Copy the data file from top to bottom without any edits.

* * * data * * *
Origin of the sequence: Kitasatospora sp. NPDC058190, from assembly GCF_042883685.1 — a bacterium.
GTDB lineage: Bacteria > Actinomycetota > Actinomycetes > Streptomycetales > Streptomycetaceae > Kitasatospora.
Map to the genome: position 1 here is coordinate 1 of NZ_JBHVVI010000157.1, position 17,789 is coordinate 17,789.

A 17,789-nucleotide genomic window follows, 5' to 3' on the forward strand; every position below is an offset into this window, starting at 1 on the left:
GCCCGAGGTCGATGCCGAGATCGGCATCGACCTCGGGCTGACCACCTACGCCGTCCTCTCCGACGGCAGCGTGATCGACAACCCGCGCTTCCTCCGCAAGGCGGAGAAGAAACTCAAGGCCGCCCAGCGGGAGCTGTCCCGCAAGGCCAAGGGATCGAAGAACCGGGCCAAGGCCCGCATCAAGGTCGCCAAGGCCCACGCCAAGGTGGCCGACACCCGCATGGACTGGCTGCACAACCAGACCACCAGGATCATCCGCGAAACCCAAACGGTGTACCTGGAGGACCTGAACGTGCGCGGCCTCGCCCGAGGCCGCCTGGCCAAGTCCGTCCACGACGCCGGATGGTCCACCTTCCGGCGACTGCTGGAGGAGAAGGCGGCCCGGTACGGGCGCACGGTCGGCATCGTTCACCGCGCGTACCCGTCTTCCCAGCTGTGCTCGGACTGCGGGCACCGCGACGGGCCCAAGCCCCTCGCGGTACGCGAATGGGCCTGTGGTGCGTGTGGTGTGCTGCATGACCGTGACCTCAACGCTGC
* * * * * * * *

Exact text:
Origin of the sequence: Kitasatospora sp. NPDC058190, from assembly GCF_042883685.1 — a bacterium.
GTDB lineage: Bacteria > Actinomycetota > Actinomycetes > Streptomycetales > Streptomycetaceae > Kitasatospora.
Map to the genome: position 1 here is coordinate 1 of NZ_JBHVVI010000157.1, position 17,789 is coordinate 17,789.

A 17,789-nucleotide genomic window follows, 5' to 3' on the forward strand; every position below is an offset into this window, starting at 1 on the left:
GCCCGAGGTCGATGCCGAGATCGGCATCGACCTCGGGCTGACCACCTACGCCGTCCTCTCCGACGGCAGCGTGATCGACAACCCGCGCTTCCTCCGCAAGGCGGAGAAGAAACTCAAGGCCGCCCAGCGGGAGCTGTCCCGCAAGGCCAAGGGATCGAAGAACCGGGCCAAGGCCCGCATCAAGGTCGCCAAGGCCCACGCCAAGGTGGCCGACACCCGCATGGACTGGCTGCACAACCAGACCACCAGGATCATCCGCGAAACCCAAACGGTGTACCTGGAGGACCTGAACGTGCGCGGCCTCGCCCGAGGCCGCCTGGCCAAGTCCGTCCACGACGCCGGATGGTCCACCTTCCGGCGACTGCTGGAGGAGAAGGCGGCCCGGTACGGGCGCACGGTCGGCATCGTTCACCGCGCGTACCCGTCTTCCCAGCTGTGCTCGGACTGCGGGCACCGCGACGGGCCCAAGCCCCTCGCGGTACGCGAATGGGCCTGTGGTGCGTGTGGTGTGCTGCATGACCGTGACCTCAACGCTGC